A US judge said on Thursday that Ripple Labs did not violate securities law by selling its XRP token on public exchanges.
The case marks the first win for a cryptocurrency company in a lawsuit brought by the US Securities and Exchange Commission.
Although the decision was specific to the individual case, it unleashed a wave of optimism among crypto investors that more cryptocurrencies may also not be deemed securities.
Still, the enthusiasm for some was tempered by a report from the Wall Street Journal that Binance, the world's largest cryptocurrency exchange, has laid off more than 1,000 people in recent weeks.
The lay-offs are continuing and could result in the exchange losing more than a third of its staff, the report said, citing a person familiar with the matter.
Coinbase also announced on Friday that it would limit its crypto staking services for retail customers in California, New Jersey, South Carolina and Wisconsin, pending proceedings several states initiated against the exchange last month, claiming that the programme violated securities laws.
Bitcoin hit its highest price since June 2022 earlier, touching $31,818, before edging down to trade around $30,091 on Friday.
The second-biggest token Ether had its best session since March on Thursday and XRP, which the US judge ruled could be legally sold on public crypto exchanges, soared 73 per cent and held most of these gains on Friday.
“The regulatory environment is changing,” said Matthew Dibb, chief investment officer at crypto asset manager Astronaut Capital. “And by what we have seen in the last 24 hours, it could be for the better.”
Justin d'Anethan, head of business development in Asia at Keyrock, a digital assets market maker in Hong Kong, said finding that XRP tokens sold on public crypto exchanges were not securities under law “probably serves as a precedent”.
“Ripple stakeholders were waiting for some regulatory clarity. Yesterday the court seems to have provided just that,” he said.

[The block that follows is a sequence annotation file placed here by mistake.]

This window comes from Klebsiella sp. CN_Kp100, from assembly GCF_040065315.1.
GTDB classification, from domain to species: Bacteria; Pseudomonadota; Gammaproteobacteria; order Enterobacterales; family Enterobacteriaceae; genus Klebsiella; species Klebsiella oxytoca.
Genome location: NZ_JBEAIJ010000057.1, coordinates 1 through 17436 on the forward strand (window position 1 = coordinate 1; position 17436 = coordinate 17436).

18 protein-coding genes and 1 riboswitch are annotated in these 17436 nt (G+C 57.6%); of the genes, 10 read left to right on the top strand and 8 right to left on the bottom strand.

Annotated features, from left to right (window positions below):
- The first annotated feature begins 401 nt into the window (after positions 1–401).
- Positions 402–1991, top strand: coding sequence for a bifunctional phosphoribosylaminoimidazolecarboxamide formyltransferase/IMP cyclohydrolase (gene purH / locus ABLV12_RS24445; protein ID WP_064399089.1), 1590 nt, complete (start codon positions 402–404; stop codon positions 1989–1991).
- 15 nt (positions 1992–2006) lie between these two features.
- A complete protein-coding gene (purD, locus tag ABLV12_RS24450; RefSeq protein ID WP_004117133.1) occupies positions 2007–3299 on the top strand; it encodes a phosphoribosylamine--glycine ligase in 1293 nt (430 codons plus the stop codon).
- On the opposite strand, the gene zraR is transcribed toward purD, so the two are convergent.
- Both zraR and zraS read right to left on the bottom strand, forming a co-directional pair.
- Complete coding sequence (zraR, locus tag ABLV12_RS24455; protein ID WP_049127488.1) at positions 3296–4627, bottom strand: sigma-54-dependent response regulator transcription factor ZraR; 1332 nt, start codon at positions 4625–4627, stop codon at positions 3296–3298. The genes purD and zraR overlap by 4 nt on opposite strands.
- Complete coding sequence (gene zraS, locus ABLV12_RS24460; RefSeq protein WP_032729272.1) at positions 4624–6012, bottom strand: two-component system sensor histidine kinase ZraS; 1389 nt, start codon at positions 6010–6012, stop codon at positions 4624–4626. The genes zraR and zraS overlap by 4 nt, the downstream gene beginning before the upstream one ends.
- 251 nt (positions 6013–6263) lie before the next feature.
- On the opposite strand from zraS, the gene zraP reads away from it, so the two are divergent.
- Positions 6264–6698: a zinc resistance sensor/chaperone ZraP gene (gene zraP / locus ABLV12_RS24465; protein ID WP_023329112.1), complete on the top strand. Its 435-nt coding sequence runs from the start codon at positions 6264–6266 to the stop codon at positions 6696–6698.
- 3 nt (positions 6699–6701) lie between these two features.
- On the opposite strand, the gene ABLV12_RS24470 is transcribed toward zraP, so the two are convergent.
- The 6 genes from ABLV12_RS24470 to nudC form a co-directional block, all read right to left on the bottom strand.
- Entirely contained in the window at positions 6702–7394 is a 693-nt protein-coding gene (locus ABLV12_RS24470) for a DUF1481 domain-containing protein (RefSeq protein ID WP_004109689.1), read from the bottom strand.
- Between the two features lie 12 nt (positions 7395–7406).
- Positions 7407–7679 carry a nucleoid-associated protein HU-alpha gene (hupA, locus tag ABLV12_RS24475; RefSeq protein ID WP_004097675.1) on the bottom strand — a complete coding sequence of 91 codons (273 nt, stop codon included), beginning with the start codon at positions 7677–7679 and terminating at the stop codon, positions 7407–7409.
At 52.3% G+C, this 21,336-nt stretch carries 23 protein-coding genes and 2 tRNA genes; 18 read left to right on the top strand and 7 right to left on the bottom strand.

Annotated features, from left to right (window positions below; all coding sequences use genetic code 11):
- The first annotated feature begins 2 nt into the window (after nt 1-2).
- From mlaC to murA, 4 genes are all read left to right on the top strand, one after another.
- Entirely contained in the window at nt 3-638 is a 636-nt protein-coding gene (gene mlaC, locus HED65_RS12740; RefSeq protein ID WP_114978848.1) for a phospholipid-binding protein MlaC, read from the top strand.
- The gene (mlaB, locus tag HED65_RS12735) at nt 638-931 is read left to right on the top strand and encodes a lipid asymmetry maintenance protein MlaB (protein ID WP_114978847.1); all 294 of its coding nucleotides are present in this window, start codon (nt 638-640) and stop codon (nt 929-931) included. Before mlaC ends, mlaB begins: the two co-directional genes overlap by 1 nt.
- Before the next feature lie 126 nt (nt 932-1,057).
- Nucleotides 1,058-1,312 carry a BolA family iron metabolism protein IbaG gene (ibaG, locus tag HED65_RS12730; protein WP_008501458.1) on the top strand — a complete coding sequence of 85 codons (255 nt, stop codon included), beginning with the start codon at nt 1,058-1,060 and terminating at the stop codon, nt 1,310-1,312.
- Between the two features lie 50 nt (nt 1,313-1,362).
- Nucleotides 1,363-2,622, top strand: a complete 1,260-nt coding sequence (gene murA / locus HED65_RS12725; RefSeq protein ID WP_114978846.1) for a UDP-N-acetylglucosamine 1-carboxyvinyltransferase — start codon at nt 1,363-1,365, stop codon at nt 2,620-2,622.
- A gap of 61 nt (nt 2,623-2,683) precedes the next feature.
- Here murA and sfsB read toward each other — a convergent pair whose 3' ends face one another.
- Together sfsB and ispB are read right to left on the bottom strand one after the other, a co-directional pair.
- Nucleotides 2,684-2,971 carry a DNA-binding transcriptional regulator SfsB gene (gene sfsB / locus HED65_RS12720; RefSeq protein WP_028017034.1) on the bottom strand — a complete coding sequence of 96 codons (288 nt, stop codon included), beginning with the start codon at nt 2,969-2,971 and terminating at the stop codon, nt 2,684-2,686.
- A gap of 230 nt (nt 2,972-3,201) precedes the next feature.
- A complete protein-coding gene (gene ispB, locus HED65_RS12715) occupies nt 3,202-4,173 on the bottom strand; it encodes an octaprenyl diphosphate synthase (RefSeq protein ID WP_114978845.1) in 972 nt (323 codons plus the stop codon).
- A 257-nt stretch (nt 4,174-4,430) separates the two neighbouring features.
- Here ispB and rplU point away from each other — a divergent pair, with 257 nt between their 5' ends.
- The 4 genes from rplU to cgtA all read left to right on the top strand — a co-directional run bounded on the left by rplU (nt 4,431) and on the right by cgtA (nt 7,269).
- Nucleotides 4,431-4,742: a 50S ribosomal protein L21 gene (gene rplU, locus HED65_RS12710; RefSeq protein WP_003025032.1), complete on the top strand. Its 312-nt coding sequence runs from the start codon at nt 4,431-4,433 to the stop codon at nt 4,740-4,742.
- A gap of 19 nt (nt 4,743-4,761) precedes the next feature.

Following the decision, several major cryptocurrency exchanges, including Coinbase and Bitstamp, resumed trading of XRP on their platforms, after having suspended trading of the token in 2021 due to the SEC's lawsuit. Binance.US said on Friday it had also enabled XRP trading on its exchange.
Coinbase, which was sued by the SEC last month for alleged securities laws violations, saw its shares surge nearly 25 per cent on Thursday.
Cryptocurrencies have staged a gradual recovery so far this year, after prices fell sharply last year and a series of bankruptcies at major crypto companies, including crypto exchange FTX, left investors with heavy losses.
The collapse of FTX added momentum to global regulatory efforts at reining in the sector, especially to protect small investors lured by fast returns.
China has all but banned crypto. US investigators raking over FTX have accused founder Sam Bankman-Fried of multibillion-dollar fraud, to which he has pleaded not guilty.
Alex Mashinsky, the founder of bankrupt crypto lender Celsius, was charged with fraud for misleading customers and artificially inflating the value of the company's token, according to a US indictment unsealed on Thursday. He pleaded not guilty.
Meanwhile, Coinbase and bigger rival Binance face lawsuits, which they are contesting, from the SEC and in Binance's case from other regulators as well.
A top SEC official said last month the industry has “an ethos built around non-compliance”.
At Binance, the lay-offs as reported by the Wall Street Journal are occurring after a string of executives recently departed the company, including chief strategy officer Patrick Hillmann. Mr Hillmann confirmed on Twitter that he was leaving the exchange, citing personal reasons.
Still, crypto investors have taken encouragement from the world's biggest asset manager, BlackRock, filing to launch a Bitcoin exchange-traded fund last month. Earlier in July, exchange operator Cboe refreshed its filing for a similar fund to be run by asset manager Fidelity.
As a risk asset, cryptocurrencies could also stand to gain from a weaker dollar.
“We'd gone through this long period of just consistently negative news to make the space look pretty grimy,” said Chris Weston, head of research at brokerage Pepperstone in Melbourne.
“For the first time in a while, it's been consistently positive news coming though and that means you've got momentum.”